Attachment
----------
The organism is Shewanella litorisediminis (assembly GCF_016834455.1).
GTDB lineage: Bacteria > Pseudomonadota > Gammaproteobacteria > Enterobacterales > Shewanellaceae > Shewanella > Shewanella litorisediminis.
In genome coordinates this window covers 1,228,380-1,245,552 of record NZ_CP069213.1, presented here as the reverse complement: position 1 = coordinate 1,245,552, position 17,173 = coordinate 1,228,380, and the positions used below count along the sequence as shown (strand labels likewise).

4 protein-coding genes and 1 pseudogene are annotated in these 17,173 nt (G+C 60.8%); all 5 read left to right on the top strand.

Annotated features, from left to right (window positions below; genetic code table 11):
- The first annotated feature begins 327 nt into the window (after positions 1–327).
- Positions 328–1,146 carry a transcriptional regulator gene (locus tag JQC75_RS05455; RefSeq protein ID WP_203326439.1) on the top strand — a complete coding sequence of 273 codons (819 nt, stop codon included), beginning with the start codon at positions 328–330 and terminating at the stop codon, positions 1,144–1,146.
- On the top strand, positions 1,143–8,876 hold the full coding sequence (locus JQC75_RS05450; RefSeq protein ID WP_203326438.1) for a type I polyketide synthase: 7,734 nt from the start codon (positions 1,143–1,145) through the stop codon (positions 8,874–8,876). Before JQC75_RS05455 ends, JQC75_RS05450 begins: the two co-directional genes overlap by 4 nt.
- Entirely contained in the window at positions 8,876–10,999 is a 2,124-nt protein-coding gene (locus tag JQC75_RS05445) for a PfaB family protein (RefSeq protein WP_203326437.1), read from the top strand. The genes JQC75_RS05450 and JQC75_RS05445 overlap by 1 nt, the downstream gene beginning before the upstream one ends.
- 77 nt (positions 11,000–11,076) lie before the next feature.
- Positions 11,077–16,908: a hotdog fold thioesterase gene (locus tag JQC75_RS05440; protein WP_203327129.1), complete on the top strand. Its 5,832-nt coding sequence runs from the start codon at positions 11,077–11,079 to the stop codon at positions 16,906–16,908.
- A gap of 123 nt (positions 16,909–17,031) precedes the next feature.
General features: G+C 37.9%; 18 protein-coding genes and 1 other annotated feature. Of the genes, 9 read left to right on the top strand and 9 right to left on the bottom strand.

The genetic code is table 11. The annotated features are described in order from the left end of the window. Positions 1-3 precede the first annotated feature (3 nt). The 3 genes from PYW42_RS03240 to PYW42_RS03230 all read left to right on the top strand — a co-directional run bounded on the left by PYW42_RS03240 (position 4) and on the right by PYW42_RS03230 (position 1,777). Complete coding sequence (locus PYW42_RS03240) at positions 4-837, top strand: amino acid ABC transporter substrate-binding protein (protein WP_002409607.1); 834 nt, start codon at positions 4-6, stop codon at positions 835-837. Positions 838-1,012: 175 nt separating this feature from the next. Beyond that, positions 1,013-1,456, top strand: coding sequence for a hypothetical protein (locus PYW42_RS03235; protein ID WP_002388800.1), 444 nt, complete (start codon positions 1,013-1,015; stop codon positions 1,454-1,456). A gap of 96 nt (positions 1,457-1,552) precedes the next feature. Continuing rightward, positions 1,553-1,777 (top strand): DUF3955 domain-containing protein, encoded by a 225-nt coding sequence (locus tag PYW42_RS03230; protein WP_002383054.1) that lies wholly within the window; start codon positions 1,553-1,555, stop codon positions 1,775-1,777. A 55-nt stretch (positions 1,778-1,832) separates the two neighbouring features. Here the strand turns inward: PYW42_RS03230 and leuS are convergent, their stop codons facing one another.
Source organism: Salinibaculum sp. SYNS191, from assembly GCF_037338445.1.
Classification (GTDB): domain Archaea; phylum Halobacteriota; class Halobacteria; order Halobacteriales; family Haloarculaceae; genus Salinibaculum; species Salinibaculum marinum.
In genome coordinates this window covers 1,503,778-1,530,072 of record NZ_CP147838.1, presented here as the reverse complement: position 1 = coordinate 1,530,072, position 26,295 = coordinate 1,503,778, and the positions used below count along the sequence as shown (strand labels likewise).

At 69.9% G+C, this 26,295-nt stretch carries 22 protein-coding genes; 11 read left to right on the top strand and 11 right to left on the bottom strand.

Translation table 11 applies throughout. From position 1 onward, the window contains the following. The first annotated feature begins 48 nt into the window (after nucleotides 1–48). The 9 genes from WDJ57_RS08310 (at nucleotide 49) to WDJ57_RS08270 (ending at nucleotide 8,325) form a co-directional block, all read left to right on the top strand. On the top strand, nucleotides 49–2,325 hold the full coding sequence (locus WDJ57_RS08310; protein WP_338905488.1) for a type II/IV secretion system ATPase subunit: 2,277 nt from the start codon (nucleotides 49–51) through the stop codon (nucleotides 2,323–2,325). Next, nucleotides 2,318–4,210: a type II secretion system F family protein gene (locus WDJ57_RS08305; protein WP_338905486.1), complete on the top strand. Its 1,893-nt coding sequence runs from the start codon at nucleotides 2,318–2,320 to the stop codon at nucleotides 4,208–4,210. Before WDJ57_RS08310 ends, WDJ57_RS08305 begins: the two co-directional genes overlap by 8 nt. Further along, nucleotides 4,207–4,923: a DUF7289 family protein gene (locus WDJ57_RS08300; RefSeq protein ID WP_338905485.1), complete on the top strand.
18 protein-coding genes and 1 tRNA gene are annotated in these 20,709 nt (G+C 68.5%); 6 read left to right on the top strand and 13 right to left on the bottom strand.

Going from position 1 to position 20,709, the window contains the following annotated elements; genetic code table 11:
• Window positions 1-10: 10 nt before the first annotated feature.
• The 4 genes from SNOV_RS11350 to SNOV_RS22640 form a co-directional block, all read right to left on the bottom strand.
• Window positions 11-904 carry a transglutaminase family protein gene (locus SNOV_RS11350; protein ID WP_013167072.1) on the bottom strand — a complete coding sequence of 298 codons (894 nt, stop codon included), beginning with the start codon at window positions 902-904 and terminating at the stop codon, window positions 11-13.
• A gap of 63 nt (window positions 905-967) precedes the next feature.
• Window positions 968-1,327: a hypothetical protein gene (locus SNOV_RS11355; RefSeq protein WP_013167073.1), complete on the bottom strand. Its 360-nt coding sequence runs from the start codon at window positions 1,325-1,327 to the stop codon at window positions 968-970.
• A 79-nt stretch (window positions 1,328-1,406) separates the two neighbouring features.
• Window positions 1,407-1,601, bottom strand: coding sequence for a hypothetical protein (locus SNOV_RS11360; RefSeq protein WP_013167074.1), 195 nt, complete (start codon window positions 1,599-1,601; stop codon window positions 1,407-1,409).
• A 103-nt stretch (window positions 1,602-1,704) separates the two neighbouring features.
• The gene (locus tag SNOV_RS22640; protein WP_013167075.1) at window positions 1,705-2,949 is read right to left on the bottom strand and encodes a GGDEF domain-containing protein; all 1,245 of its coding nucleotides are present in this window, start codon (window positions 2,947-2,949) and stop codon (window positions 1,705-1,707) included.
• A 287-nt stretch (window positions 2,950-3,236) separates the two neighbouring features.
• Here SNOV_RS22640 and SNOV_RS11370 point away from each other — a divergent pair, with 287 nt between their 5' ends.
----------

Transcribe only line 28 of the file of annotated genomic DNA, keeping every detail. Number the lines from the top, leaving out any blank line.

• Window positions 1,407-1,601, bottom strand: coding sequence for a hypothetical protein (locus SNOV_RS11360; RefSeq protein WP_013167074.1), 195 nt, complete (start codon window positions 1,599-1,601; stop codon window positions 1,407-1,409).